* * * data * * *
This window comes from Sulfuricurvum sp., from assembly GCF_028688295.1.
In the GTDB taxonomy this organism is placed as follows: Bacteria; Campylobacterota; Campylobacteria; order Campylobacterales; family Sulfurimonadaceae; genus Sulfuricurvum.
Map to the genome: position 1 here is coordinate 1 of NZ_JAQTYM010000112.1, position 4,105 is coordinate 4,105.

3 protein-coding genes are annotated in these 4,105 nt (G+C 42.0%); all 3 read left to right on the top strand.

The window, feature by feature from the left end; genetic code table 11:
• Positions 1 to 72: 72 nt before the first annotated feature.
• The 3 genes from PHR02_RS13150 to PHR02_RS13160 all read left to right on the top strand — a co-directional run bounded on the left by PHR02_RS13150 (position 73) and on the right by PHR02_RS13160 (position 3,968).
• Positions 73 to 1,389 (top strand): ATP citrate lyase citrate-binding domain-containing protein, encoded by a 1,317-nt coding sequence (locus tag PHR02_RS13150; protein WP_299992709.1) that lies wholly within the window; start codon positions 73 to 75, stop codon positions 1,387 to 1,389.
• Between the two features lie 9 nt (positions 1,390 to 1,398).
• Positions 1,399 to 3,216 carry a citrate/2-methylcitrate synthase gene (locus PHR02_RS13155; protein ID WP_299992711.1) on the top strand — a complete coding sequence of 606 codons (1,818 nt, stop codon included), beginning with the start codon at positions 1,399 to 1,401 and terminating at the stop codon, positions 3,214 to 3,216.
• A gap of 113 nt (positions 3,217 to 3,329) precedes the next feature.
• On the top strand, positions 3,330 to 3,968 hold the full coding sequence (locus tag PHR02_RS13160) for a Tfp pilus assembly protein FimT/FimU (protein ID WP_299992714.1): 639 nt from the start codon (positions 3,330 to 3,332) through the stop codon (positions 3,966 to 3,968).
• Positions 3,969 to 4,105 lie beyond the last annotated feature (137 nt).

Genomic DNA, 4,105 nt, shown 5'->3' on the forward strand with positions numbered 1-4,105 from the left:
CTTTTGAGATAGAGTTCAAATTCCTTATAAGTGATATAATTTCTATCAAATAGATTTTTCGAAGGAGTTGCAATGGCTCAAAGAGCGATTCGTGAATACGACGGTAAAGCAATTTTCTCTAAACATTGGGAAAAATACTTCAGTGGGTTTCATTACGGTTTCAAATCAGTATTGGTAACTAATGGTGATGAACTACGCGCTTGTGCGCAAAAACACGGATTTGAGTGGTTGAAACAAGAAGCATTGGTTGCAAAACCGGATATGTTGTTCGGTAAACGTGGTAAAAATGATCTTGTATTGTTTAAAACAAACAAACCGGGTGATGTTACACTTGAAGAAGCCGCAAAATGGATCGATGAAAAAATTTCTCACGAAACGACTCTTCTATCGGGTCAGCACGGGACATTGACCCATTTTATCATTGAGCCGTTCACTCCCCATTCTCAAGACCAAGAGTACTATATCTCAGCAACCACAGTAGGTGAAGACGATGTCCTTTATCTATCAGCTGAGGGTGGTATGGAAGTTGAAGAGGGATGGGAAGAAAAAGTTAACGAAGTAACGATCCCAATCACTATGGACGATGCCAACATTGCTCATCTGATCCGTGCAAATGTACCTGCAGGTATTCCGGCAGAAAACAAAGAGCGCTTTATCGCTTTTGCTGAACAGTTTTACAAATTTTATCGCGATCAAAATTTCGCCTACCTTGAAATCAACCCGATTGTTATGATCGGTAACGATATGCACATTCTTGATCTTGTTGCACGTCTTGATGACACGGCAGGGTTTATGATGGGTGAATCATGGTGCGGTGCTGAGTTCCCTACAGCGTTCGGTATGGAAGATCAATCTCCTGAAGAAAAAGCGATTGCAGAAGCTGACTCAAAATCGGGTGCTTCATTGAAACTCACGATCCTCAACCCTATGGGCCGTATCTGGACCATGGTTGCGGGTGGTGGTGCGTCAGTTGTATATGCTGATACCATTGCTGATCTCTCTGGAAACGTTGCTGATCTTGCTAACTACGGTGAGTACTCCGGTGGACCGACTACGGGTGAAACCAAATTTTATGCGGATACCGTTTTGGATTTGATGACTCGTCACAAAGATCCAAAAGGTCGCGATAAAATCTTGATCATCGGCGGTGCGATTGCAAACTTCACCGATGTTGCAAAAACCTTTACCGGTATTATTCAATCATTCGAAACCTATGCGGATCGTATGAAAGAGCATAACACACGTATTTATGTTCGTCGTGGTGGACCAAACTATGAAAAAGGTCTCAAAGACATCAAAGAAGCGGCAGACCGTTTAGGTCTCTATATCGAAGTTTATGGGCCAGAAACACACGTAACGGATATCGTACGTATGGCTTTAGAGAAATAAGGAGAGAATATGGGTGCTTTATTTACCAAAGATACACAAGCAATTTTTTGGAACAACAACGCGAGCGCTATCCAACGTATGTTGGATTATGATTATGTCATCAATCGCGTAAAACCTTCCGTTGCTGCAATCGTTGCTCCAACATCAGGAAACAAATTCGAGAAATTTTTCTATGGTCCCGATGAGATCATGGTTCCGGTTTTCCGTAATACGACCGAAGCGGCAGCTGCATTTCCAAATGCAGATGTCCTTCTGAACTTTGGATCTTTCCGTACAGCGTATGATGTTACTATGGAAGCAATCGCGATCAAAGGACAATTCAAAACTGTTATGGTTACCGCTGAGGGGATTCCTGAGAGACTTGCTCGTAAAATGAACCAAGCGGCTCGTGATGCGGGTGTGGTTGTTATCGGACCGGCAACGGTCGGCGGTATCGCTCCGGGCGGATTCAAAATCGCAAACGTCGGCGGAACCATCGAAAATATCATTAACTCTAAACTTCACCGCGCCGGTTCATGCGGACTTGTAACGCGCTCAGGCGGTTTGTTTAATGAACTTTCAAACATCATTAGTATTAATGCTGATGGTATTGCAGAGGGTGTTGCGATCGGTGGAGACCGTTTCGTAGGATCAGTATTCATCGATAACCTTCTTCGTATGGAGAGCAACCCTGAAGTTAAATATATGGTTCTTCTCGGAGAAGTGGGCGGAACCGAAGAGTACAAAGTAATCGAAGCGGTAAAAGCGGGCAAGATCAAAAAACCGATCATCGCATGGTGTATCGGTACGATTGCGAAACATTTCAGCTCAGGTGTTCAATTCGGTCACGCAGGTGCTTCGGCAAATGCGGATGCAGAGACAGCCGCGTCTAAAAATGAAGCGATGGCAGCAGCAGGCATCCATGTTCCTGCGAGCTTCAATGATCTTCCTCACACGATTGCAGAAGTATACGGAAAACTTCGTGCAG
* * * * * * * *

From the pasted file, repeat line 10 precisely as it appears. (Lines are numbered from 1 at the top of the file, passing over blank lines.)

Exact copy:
• Positions 1,399 to 3,216 carry a citrate/2-methylcitrate synthase gene (locus PHR02_RS13155; protein ID WP_299992711.1) on the top strand — a complete coding sequence of 606 codons (1,818 nt, stop codon included), beginning with the start codon at positions 1,399 to 1,401 and terminating at the stop codon, positions 3,214 to 3,216.